As illustrated in Figure 2, an empty-laden truck is dispatched from the *j*^{th} replenishment centers to the *k*^{th} cutting field after fully loading with earth and rocks. This truck will move to the ^{th} filling field and unload the earth and rocks. Depending on its fuel capacity, this truck can either return to one of the replenishment centers to get refueled (in this case, this path for this truck is called one-way path) or head to one of the cutting fields to get loaded again and repeat the earthwork hauling work between the cutting fields and the filling fields (in this case, the path for this truck is called multiway path). In this paper, the maximum mileage of a truck is dynamic based on how often it is fully loaded during each dispatch, i.e., each truck has its own maximum fuel capacity , and thus, a fully loaded truck will consume more fuel at each unit hauling distance, and the more frequent it is fully loaded, the less mileage it can guarantee. Practically, earthwork allocation is repetitive, and thus, a multiway transportation path planning for each dump truck is indispensable. On the basis of not exceeding the mileage limit, it is required that a minimum number of dispatched trucks and a global minimum hauling distance are derived accordingly to achieve a minimum fuel consumption for the least carbon emission.

##### 2.2. Objective Model and Constraints

According to the problem illustrated above and the schematic diagram shown in Figure 2, our objective is to find the shortest overall hauling distance and achieve the lowest fuel consumption. Therefore, the objective model can be formulated as follows:where is the hauling distance of the *i*^{th} dump truck from the *j*^{th} replenishment center to the *k*^{th} cutting field, is the hauling distance from the k^{th} cutting field to the ^{th} filling field, is the hauling distance from the ^{th} filling field to the *k*^{th} cutting field, and is the hauling distance from the ^{th} filling field to the *j*^{th} replenishment center. and are the average fuel consumption per unit distance of each dump truck at no load and full load, respectively. , , , and are binary decision variables.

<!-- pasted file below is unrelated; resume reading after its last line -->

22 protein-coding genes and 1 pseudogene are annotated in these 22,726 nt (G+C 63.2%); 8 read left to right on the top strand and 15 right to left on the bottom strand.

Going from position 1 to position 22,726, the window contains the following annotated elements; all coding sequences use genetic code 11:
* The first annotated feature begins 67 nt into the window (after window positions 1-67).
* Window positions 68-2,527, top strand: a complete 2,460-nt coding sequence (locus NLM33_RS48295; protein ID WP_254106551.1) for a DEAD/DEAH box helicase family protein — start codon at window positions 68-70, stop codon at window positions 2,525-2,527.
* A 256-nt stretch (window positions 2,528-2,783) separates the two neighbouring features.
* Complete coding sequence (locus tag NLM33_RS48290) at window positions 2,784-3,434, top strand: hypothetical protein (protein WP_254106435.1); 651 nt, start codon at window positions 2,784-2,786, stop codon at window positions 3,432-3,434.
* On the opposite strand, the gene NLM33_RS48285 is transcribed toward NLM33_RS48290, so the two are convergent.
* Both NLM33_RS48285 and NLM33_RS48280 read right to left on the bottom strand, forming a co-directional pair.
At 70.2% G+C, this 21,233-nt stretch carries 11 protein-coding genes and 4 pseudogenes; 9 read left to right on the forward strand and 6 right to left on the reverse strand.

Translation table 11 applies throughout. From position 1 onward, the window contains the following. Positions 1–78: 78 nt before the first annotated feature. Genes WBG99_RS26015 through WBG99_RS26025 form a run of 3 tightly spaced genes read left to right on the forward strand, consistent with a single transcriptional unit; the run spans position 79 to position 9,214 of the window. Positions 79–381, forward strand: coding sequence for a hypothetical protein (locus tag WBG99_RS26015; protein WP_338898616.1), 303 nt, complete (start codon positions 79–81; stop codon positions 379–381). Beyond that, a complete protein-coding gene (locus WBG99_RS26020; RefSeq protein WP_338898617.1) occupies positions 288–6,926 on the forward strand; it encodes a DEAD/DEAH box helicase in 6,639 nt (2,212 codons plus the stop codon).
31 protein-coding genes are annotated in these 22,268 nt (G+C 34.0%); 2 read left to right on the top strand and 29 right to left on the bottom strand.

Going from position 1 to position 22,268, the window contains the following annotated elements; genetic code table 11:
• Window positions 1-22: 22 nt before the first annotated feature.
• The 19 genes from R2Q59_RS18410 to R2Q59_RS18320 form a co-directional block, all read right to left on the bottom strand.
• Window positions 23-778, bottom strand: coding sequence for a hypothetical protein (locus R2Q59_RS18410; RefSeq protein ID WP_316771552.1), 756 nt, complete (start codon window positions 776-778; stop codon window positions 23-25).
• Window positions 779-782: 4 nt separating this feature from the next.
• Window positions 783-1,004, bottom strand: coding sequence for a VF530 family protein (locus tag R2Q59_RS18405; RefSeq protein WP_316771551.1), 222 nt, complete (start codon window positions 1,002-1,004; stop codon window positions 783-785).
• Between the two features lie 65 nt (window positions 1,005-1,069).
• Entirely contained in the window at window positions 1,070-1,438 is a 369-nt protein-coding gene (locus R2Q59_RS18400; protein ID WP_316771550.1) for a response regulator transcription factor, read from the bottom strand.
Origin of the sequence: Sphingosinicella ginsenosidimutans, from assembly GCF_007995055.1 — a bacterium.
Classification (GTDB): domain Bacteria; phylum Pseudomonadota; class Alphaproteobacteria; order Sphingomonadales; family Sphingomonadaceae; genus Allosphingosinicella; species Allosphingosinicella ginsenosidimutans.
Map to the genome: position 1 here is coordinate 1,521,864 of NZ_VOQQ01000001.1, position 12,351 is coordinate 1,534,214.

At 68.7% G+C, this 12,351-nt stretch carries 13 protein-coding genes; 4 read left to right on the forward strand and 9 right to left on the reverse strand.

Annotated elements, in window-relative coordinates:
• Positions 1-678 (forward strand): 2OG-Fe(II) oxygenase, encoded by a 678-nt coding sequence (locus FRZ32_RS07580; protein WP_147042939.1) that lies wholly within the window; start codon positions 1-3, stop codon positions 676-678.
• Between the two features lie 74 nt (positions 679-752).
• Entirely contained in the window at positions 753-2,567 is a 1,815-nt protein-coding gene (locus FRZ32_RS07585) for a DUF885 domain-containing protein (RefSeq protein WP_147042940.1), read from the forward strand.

Equation (2) is the objective function that consists of two parts. The first part is the total fuel consumption of all dump trucks at no load. To be specific, indicates the fuel consumption of the *i*^{th} dump truck at the *j*^{th} replenishment center dispatched from the *j*^{th} replenishment center to the *k*^{th} cutting field, is the fuel consumption upon traveling from the ^{th} filling field back to the *k*^{th} cutting field at no load, and represents the fuel consumption coming from the ^{th} filling field back to the *j*^{th} replenishment center at no load. The second part is the total fuel consumption of all dump trucks at full load, specifically referring to the sum fuel consumption hauling from the *k*^{th} cutting field to the ^{th} filling field.

In addition, the objective function in (1) should be subjected to the following constraints:where is the total number of available dump trucks at the *j*^{th} replenishment center. (3) represents that the dispatched dump trucks from each replenishment center should not exceed the maximum number of available dump trucks parked in each replenishment center. Equations (4) and (5) determine that the number of dump trucks sent to each cutting field and each filling field should satisfy the earthwork hauling need. Equation (6) indicates that the maximum hauling distance of each dump truck is constrained by its own maximum fuel capacity. Equation (7) indicates that the earth volume in all cutting fields must not be less than that in all filling fields, otherwise, the filling need will not be satisfied. Equations (8) to (11) are the decision variables to control the hauling path of each dump truck.

#### 3. Adaptive Genetic Algorithm

The proposed earthwork allocation problem can be regarded as an MD-TEVRP, which is a many (dump trucks in the replenishment centers)-to-many (filling fields) matching problem, considering the transfer stations (cutting fields). The MD-TEVRP is an NP-hard question [41], and thus, this paper proposed an adaptive genetic algorithm to determine the optimal solution.

The genetic algorithm is a heuristic algorithm that is based on the “Survival of the Fittest” and “Natural Selection” theories. Figure 3 depicts the process and technique by which randomly created individuals compete with one another and form new generations using self-adaptive crossover and mutation strategies. When the system converges to a stable solution in the final phase, it signifies that the optimal solution has been discovered.

##### 3.1. Generation of Initial Population